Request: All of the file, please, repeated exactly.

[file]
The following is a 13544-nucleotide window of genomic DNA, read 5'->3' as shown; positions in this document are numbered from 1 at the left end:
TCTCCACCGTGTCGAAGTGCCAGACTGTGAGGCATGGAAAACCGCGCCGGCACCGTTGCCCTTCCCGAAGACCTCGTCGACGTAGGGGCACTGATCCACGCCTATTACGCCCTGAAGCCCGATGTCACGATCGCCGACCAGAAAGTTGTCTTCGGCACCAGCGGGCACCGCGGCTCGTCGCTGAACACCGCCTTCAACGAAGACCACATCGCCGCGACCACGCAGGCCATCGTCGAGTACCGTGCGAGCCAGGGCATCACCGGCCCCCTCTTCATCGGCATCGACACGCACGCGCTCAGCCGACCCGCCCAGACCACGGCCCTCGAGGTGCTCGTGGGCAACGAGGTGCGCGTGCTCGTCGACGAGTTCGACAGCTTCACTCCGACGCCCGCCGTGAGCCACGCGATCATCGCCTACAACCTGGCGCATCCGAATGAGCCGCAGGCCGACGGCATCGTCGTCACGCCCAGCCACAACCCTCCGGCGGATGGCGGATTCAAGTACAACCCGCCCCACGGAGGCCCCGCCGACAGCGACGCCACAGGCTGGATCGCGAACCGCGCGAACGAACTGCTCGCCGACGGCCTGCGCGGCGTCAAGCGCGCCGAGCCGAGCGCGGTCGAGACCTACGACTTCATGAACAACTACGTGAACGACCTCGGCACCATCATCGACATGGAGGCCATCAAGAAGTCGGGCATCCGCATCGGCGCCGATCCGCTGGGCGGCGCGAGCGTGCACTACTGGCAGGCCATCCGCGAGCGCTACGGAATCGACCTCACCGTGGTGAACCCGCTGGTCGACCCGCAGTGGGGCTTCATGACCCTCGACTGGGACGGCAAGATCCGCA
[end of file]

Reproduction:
The following is a 13544-nucleotide window of genomic DNA, read 5'->3' as shown; positions in this document are numbered from 1 at the left end:
TCTCCACCGTGTCGAAGTGCCAGACTGTGAGGCATGGAAAACCGCGCCGGCACCGTTGCCCTTCCCGAAGACCTCGTCGACGTAGGGGCACTGATCCACGCCTATTACGCCCTGAAGCCCGATGTCACGATCGCCGACCAGAAAGTTGTCTTCGGCACCAGCGGGCACCGCGGCTCGTCGCTGAACACCGCCTTCAACGAAGACCACATCGCCGCGACCACGCAGGCCATCGTCGAGTACCGTGCGAGCCAGGGCATCACCGGCCCCCTCTTCATCGGCATCGACACGCACGCGCTCAGCCGACCCGCCCAGACCACGGCCCTCGAGGTGCTCGTGGGCAACGAGGTGCGCGTGCTCGTCGACGAGTTCGACAGCTTCACTCCGACGCCCGCCGTGAGCCACGCGATCATCGCCTACAACCTGGCGCATCCGAATGAGCCGCAGGCCGACGGCATCGTCGTCACGCCCAGCCACAACCCTCCGGCGGATGGCGGATTCAAGTACAACCCGCCCCACGGAGGCCCCGCCGACAGCGACGCCACAGGCTGGATCGCGAACCGCGCGAACGAACTGCTCGCCGACGGCCTGCGCGGCGTCAAGCGCGCCGAGCCGAGCGCGGTCGAGACCTACGACTTCATGAACAACTACGTGAACGACCTCGGCACCATCATCGACATGGAGGCCATCAAGAAGTCGGGCATCCGCATCGGCGCCGATCCGCTGGGCGGCGCGAGCGTGCACTACTGGCAGGCCATCCGCGAGCGCTACGGAATCGACCTCACCGTGGTGAACCCGCTGGTCGACCCGCAGTGGGGCTTCATGACCCTCGACTGGGACGGCAAGATCCGCA